over this range of delay, and therefore will be used as the “relative reference” throughout this
document. The connection consists of two ideal digital telephones with G.711 codecs and some
means to vary network delay from 0 to 500 ms, as shown in Figure 3. The parametric variable, TELR
(talker echo loudness rating), shown in the Figure 2 legend, is explained in the next section.

Notice that there is a knee on the curve at about 175 ms. The region between 150 and 200 ms is
where the delay starts to affect the dynamics of a conversation. The steeper slope of the top curve
after 175 ms clearly says the dynamics of normal conversation degrades as delay increases. Why? In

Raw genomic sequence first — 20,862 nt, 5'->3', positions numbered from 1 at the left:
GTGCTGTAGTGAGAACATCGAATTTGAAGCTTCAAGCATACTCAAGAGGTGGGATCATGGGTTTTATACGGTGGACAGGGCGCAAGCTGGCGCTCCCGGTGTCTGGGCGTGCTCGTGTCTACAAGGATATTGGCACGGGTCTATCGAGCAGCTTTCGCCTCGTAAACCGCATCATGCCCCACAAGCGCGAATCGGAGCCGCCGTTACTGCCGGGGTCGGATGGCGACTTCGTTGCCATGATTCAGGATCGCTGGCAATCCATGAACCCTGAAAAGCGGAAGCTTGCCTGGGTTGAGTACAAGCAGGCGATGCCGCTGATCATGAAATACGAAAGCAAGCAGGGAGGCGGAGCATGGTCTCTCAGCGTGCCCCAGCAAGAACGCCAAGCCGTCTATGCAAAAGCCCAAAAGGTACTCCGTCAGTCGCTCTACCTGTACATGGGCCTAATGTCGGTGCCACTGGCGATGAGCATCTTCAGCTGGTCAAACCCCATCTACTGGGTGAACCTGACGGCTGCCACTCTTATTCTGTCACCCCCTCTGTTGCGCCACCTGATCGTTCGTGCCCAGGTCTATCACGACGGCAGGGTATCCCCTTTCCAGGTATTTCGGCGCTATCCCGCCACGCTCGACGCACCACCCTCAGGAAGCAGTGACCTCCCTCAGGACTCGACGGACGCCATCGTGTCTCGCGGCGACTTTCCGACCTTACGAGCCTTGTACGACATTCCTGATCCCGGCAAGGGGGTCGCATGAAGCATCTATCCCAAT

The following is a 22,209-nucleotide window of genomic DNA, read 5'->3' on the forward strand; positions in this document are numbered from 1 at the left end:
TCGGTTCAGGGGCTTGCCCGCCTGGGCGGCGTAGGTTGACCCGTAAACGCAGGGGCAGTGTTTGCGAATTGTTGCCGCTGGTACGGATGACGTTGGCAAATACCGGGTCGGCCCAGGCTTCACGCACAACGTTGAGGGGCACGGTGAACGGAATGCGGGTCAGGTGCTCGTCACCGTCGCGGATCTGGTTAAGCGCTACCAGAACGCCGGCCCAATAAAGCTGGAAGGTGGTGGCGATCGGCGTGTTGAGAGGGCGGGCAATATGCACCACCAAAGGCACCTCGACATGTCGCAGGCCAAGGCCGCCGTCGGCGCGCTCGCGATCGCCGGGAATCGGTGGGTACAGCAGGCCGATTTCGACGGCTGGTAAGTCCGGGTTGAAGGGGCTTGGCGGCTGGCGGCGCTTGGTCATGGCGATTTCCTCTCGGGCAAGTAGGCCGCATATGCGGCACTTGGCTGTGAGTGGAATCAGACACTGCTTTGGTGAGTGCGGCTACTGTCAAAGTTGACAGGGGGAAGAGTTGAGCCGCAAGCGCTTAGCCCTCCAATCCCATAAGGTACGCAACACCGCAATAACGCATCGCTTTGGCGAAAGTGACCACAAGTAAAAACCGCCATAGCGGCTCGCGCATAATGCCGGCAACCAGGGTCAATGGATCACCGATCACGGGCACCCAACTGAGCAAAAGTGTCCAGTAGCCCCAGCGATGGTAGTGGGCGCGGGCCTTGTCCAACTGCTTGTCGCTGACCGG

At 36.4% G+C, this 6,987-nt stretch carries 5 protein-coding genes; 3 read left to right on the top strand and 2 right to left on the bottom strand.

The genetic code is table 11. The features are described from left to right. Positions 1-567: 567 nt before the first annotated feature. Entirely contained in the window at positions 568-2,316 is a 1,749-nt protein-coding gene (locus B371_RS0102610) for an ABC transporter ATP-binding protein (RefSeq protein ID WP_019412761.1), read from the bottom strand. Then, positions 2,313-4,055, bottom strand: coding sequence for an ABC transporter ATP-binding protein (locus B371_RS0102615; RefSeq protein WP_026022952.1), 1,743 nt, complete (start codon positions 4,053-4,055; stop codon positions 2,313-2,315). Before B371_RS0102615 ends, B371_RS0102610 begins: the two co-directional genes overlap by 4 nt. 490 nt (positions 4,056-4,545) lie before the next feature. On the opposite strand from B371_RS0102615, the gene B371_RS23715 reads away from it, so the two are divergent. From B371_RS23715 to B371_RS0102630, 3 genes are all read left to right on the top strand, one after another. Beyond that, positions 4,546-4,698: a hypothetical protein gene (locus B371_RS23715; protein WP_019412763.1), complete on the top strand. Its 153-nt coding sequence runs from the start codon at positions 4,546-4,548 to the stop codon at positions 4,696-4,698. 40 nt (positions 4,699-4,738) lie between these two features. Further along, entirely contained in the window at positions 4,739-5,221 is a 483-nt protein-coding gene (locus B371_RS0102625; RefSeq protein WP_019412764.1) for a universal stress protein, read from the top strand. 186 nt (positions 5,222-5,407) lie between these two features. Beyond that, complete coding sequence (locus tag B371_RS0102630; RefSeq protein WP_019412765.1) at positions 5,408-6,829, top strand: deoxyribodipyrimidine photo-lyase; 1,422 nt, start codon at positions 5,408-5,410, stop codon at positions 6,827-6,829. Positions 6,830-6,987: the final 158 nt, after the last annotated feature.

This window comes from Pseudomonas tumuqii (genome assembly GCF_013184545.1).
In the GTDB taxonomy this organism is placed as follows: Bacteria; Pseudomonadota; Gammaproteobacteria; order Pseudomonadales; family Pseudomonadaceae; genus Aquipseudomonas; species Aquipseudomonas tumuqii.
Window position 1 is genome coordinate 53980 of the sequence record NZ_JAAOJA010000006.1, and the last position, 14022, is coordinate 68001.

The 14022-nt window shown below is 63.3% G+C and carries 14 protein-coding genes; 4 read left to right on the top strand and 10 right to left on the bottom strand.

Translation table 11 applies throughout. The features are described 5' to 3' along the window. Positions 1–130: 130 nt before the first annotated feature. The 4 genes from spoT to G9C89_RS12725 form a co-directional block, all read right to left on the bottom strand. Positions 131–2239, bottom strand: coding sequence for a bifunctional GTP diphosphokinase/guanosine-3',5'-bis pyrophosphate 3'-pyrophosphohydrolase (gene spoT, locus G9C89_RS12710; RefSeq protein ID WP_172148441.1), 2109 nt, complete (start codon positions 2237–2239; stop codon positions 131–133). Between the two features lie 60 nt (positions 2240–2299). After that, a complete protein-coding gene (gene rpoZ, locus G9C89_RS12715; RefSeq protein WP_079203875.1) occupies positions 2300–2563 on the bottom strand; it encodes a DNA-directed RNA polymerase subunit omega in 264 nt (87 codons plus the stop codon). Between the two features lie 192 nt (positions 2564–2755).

a normal face-to-face conversation, after one person speaks, there is about a 200 ms break, then the
other person speaks, followed by another 200 ms break and so on. This is called turn taking. When an
extra 150 ms or more is added in each direction, then the normal turn taking rules fail and the

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PN-4689V4 (to be published as TIA/EIA/TSB-116)

conversation rhythm has to change. Often when there is added delay, one person will start talking
before the other person is finished or both people will start talking simultaneously, which causes the
conversation stop and restart. If one person dominates the conversation, then the other person will
have trouble breaking in, because the dominant talker has already started in again before the break
reaches the other person. There are other effects as well. For instance, the extra delay can also